Tuesday, September 12, 2006

Keep Your Eye on the Donut

A romance is...well, its a story about the challenges of loving someone. And that can mean a lot of different things. Let me just quote from a few submissions to www.writeharlequin.com What is Love in fact:

"Love is trust, and not wanting to change someone, but accepting them as they are. If you can't, then it isn't love. But if you can, that love is the everlasting kind. Now isn't that simple?"
—Bertrice Small

"Love is accepting: the good, the bad, the ugly. "
—Emilie Rose

"Love is pain in your heart at the tear in their eye. Love is when your heart sings at their happiness, even if what makes them happy is the opposite of what you needed. Love is knowing when to hold them tight or let them go. Love is the highest euphoria and the saddest moment in life, all rolled into one. Love is living.
—Sheila Baker

That's not always easy. I remember during a particularlyary difficult dating phase, listening to very anti-guy Punk songs (One of my favorites was the X-Ray Specs, "Guy are Not Proud." Great line in it: "Guys are such creeps, they'll even do it with sheep!" Upon reflection, I hope this was not a negative statement about sheep pulchritude, but focused more on the lack of a true sense of choice and consentual participation on the part of the sheep) and thinking...who deserves this? Who should be on the receiving end of actually having to date guys? And then thinking about making T-shirts that read: Men: They deserve each other. (Hey, it was a difficult time).

But on that note, there's a very interesting conversation over at Teach me tonight, an academic blog, about male/male romances & why women find them appealing. Let me quote:

"Because, if, as I argue in my article*, romances are actually about watching the hero figure out and confess his feelings, if they're about watching him move from the "masculine economy of use" to the "feminine economy of exchange," then watching TWO men have to figure it out for and with each other is more than twice as wonderful as watching one man figure it out for and with a woman."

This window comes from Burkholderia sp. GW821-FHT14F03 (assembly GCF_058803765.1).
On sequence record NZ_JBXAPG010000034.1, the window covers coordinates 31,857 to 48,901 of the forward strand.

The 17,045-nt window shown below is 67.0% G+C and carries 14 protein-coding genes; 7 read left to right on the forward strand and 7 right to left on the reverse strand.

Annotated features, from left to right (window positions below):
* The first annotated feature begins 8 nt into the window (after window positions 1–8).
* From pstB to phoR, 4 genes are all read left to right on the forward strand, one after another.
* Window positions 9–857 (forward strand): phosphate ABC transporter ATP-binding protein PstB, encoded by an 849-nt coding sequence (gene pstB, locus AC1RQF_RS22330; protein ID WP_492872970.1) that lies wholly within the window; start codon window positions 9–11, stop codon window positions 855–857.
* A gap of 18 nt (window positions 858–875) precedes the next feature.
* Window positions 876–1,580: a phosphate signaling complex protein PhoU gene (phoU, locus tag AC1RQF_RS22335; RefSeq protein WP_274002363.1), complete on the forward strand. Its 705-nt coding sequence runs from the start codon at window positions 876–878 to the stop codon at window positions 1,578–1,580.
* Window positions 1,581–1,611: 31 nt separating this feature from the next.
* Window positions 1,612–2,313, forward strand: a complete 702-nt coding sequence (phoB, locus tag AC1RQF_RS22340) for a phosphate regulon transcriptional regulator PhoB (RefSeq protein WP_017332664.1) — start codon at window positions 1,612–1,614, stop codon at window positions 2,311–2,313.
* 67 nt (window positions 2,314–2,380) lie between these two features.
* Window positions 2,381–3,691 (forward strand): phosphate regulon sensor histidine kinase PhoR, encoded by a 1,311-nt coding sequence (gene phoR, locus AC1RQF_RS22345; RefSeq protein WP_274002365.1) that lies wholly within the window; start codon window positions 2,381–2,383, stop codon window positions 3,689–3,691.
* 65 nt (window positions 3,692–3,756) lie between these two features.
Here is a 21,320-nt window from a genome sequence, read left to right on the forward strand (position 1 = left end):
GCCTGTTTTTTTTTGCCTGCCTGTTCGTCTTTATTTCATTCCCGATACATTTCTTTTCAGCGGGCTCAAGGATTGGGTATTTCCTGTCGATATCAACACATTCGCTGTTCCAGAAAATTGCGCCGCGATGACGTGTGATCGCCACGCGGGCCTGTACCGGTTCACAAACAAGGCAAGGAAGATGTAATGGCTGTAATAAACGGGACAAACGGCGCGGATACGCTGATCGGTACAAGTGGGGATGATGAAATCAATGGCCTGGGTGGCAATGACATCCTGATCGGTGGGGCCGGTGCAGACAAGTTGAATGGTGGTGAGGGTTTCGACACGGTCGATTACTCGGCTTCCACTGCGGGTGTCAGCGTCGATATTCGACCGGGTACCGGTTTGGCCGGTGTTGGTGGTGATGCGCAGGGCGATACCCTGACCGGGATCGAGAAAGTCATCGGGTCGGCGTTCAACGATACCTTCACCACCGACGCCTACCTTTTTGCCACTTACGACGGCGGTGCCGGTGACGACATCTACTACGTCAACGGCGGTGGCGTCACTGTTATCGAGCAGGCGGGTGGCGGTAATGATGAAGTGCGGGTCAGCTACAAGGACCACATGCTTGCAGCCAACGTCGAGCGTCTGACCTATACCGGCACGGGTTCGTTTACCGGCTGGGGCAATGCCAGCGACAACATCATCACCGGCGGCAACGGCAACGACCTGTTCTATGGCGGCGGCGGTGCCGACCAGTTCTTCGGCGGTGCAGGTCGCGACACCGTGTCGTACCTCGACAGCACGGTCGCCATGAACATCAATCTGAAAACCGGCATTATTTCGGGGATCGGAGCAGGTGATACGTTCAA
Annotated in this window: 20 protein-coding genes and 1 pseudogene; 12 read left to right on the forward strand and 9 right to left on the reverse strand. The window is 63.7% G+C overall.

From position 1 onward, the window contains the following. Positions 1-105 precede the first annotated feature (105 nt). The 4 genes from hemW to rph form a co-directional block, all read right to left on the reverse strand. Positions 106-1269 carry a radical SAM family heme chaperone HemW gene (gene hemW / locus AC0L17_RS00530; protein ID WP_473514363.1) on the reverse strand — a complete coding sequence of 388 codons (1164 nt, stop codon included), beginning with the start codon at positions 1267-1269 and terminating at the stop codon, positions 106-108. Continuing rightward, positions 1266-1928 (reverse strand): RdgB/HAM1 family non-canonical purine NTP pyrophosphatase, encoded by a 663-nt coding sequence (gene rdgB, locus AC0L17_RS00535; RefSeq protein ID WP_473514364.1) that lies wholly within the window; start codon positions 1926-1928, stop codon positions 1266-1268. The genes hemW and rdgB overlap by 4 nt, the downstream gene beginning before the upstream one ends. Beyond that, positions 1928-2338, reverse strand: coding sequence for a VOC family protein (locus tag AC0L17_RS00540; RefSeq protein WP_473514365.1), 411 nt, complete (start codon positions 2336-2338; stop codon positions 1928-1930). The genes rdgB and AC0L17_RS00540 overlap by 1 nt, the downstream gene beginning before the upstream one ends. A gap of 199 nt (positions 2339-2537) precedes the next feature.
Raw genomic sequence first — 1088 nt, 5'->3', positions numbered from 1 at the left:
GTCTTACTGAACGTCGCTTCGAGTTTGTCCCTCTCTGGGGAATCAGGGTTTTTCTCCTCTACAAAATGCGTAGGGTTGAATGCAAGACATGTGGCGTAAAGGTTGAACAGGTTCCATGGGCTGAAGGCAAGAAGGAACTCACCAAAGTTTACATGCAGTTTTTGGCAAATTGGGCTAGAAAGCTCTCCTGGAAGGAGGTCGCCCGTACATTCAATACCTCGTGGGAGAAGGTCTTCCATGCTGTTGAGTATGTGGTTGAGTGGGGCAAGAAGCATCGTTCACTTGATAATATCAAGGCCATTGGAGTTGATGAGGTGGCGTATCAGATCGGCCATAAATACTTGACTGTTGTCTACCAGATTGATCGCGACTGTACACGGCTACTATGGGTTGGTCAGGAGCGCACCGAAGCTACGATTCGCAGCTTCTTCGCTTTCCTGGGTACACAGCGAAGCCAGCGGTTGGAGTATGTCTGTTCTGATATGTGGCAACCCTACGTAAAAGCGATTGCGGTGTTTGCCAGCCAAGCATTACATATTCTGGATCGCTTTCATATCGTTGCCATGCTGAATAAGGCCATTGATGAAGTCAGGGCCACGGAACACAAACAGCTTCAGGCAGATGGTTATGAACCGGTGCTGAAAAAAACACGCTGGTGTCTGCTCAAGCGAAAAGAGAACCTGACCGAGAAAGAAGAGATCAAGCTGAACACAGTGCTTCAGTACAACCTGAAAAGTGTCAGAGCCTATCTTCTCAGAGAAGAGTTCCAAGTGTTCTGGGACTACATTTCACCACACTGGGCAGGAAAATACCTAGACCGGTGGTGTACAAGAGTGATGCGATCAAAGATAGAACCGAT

I think there are other forces at work as well (two attractive men to watch, no women to "compete" with, etc.) but I found it a very interesting essay—they were using Brokeback Mountain as an example. In Japan there's a whole genre, Yaoi, with nothing but pretty boys, read by women.

I missed seeing that film, but didn't miss all the hype surrounding it, with the words "Gay Cowboys" on everyone's lips and people constantly being asked publicly if they'd seen the film and having to say no, so they wouldn't be forced to present their opinion on gay marriage, gays in the military or Mr. Cheney or Mr. Regan's progeny’s sexual orientation.

But what really fascinates me is the lack of commentary on Talladega Nights and the gay Nascar guys! While they did make the Sasha Cohen/Girard character French, and thus, I suppose, sufficiently "other" he is clearly happily loyally married to a nice man, has a good life, is a talented, successful, honorable guy (who has Elvis Costello and Mos Def hanging out at his house) and when Will "Ricky Bobby" I'm-just-an-Ordinary-American-Guy Ferrel refuses to shake his hand—he kisses him on the lips instead. No comment.

Talladega also presents an interesting take on the permissive father, the absent father, on understanding, forgiveness, and Mom's Rules (or in this case, Grandma's Rules). It's not without its classic qualities, and I enjoyed it, but hey, I like my mac with cheese. It just has to be the right cheese.

Because love, as we see with Little Miss Sunshine too, comes in many forms. So we can all spend a lot of time parsing words and analyzing elements and arguing about what came first (excuse me, I was thinking chicken or egg!) but the real challenge is the complex, multi-faceted nature of love, not the rules that we surround it with.

And when given a chance some people at least, can keep their eye on the donut and recognize that.

*Frantz, Sarah S. G., 2002. "'Expressing' Herself: The Romance Novel and the Feminine Will to Power," in Scorned Literature: Essays on the History and Criticism of Popular Mass-Produced Fiction in America. Eds. Lydia Cushman Schurman and Deidre Johnson. (Connecticut: Greenwood Press) pp. 17-36. posted by Sarah S.G. Frantz @ Monday, July 10, 2006

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